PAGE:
A third world

So we’re back on a plane from London to Mumbai, filling out custom forms, just a couple hours left until we land. I think we’re over Afghanistan now. It feels kind of strange being back here, some new faces, some returning. But I feel strangely calm, and I’m a little worried at how calm I am. We’re about to be back in Mumbai, in two hours thirteen minutes, to film a documentary but for some reason I don’t really feel like it. It doesn’t really seem like it’s about to happen. Aside from the not-that-thrilling Virgin Atlantic Indian food, everything we’ve experienced so far has been distinctly Western. I don’t think it’ll hit me until the airplane doors open and the humidity and the odors and the noise rush in; not until we get on our bus and drive right past the slums into the pristine cricket club; not until we leave that air conditioned oasis and enter the real city, heat closing in around us. We’re over Pakistan now, just one border left to cross.

I do find it strange, though, how different this already feels from home but how comfortable I am here anyway. Home already feels foreign to me; but really it usually does. I feel like I live in two distinct worlds: that of Andover, and that of my family. Most people don’t know that my parents were divorced last year, and that my twenty year old cousin died last week of an overdose. And most people at home don’t understand the frameworks of the philosophies of Johan Galtung and Paulo Freire(which my friends know I’m obsessed with) which explains how that one cousin died while another is running a successful startup in San Fracisco and is now expanding to the Phillipines.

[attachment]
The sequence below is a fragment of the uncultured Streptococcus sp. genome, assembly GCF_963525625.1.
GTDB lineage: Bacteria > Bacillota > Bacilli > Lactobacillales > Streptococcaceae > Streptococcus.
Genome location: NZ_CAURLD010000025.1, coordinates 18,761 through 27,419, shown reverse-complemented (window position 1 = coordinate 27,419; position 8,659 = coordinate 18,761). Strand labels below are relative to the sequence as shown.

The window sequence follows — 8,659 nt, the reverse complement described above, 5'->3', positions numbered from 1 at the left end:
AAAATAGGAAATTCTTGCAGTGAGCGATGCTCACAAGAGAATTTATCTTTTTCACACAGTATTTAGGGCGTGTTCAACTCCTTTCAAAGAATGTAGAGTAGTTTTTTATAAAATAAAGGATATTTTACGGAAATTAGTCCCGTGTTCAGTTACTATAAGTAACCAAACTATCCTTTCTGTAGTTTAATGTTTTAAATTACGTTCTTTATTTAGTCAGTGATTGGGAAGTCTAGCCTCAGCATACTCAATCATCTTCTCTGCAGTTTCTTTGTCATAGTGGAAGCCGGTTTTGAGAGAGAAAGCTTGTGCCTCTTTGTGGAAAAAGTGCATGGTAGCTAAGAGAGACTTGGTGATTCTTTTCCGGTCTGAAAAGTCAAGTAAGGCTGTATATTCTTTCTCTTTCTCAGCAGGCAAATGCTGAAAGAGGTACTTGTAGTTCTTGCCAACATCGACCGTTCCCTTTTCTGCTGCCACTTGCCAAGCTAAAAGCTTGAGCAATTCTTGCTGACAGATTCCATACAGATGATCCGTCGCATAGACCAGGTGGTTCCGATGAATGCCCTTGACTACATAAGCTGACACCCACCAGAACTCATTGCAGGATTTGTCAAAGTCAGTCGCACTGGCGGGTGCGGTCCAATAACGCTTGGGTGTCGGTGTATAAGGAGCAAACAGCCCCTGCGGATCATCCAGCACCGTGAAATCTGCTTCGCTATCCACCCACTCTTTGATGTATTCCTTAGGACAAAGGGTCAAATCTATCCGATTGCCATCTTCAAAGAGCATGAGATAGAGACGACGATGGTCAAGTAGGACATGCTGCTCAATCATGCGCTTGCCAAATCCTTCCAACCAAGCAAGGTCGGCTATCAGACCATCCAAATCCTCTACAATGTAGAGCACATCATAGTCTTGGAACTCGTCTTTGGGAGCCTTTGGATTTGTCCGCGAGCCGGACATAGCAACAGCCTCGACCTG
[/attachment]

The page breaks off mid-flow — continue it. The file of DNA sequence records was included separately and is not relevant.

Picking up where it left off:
Even though I’m with people from Andover, it doesn’t feel like it, and I feel comfortable with everyone here. So in essence, I’m leaving behind two worlds for this third one which I’ve been longing for since last year, and it feels foreign, but it also feels free.

But now I’m feeling very tired and writing is probably incoherent. I’ll end it here and keep thinking...